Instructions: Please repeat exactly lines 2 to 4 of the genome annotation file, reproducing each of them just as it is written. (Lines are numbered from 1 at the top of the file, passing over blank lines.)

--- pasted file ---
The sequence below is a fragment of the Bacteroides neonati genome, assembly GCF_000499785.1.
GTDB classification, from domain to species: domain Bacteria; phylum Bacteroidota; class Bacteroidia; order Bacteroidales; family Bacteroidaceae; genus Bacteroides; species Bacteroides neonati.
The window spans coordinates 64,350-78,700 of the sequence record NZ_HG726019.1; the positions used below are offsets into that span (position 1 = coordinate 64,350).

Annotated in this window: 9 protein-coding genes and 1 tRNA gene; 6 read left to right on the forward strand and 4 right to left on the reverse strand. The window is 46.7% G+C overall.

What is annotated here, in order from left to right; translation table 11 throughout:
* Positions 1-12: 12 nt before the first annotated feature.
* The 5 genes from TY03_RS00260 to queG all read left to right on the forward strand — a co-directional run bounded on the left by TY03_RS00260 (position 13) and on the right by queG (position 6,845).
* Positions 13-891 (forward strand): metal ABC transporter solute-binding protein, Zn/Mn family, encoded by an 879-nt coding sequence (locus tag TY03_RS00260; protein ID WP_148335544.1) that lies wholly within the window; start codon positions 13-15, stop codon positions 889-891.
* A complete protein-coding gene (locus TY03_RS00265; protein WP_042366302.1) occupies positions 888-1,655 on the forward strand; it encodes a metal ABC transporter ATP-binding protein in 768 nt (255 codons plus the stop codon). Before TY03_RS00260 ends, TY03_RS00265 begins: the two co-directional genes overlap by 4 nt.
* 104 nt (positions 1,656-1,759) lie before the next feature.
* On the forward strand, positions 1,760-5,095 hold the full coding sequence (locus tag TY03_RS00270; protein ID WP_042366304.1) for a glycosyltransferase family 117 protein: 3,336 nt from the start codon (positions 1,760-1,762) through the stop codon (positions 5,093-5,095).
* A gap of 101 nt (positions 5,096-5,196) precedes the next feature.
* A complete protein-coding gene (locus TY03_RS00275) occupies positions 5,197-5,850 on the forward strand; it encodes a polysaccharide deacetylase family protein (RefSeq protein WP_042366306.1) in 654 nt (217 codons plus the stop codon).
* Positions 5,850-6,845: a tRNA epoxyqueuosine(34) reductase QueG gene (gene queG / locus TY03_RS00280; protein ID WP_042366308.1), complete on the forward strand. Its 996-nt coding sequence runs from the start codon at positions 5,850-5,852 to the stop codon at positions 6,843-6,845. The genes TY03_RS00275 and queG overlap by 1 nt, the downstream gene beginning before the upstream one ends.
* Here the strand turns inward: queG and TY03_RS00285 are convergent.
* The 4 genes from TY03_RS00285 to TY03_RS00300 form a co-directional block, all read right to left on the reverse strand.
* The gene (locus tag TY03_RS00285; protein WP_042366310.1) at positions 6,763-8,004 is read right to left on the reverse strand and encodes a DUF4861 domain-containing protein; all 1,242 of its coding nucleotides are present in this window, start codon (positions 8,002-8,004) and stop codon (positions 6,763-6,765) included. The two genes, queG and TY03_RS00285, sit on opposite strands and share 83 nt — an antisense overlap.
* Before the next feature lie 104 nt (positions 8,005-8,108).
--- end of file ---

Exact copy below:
GTDB classification, from domain to species: domain Bacteria; phylum Bacteroidota; class Bacteroidia; order Bacteroidales; family Bacteroidaceae; genus Bacteroides; species Bacteroides neonati.
The window spans coordinates 64,350-78,700 of the sequence record NZ_HG726019.1; the positions used below are offsets into that span (position 1 = coordinate 64,350).

Annotated in this window: 9 protein-coding genes and 1 tRNA gene; 6 read left to right on the forward strand and 4 right to left on the reverse strand. The window is 46.7% G+C overall.